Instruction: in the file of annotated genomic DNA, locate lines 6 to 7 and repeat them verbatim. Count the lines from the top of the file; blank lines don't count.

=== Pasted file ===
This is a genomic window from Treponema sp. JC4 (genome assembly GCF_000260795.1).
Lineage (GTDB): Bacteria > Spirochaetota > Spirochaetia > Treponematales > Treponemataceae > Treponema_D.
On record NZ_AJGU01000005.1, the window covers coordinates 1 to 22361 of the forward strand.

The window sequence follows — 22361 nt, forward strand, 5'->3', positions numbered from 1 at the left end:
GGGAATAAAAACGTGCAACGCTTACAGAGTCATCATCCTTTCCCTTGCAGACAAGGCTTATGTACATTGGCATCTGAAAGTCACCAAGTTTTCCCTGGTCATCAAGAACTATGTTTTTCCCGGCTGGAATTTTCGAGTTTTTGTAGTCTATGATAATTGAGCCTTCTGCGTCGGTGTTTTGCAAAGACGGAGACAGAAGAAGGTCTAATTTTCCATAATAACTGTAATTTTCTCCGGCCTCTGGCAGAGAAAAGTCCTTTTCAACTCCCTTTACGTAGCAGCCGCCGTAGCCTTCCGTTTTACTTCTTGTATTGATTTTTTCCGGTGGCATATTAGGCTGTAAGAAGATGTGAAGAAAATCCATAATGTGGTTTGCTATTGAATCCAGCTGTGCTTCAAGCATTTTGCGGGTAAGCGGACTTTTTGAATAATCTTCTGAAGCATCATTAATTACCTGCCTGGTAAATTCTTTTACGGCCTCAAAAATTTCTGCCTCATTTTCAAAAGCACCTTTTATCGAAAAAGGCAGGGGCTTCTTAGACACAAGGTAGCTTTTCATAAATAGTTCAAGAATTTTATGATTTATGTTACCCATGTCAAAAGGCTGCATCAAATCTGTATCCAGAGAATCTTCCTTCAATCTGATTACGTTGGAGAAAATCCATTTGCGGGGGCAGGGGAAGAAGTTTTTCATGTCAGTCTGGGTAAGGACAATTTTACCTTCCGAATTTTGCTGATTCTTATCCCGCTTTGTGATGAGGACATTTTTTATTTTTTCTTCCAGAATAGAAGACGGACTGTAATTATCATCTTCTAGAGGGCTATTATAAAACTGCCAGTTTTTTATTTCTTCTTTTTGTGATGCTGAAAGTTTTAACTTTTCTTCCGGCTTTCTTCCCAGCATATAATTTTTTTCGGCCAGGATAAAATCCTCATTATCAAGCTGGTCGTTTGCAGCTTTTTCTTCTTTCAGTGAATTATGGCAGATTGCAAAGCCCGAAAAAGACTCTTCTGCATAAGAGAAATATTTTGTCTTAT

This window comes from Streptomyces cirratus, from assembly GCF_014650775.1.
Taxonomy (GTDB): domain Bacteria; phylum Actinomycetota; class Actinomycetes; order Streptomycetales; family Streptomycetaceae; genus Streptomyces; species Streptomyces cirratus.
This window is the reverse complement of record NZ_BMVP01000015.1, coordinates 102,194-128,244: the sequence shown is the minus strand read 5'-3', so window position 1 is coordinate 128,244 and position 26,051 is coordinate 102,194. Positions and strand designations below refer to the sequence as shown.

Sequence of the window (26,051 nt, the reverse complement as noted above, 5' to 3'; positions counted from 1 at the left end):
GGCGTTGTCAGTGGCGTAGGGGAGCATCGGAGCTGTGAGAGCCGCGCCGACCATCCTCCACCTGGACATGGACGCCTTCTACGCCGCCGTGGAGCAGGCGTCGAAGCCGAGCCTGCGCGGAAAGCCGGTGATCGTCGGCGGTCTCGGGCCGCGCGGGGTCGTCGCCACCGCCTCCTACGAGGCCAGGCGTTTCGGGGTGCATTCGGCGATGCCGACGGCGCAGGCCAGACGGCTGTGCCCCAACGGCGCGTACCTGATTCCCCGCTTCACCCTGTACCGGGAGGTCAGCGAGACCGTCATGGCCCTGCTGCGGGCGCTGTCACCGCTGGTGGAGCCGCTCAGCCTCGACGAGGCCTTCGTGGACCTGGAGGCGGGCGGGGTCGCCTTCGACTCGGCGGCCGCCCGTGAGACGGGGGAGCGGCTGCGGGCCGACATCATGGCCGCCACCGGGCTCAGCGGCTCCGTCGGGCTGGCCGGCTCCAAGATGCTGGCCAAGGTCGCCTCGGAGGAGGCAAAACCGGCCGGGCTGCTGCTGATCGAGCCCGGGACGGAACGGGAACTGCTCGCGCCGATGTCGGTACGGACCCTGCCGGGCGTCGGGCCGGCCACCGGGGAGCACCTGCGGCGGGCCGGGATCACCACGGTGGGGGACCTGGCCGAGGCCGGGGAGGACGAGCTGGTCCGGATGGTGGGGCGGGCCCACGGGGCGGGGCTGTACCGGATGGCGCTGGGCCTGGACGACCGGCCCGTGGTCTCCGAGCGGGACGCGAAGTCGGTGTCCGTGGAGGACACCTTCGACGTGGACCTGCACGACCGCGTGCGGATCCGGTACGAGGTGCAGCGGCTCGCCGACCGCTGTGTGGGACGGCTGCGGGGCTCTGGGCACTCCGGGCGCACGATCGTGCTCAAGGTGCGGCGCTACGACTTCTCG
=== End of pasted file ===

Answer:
This window comes from Streptomyces cirratus, from assembly GCF_014650775.1.
Taxonomy (GTDB): domain Bacteria; phylum Actinomycetota; class Actinomycetes; order Streptomycetales; family Streptomycetaceae; genus Streptomyces; species Streptomyces cirratus.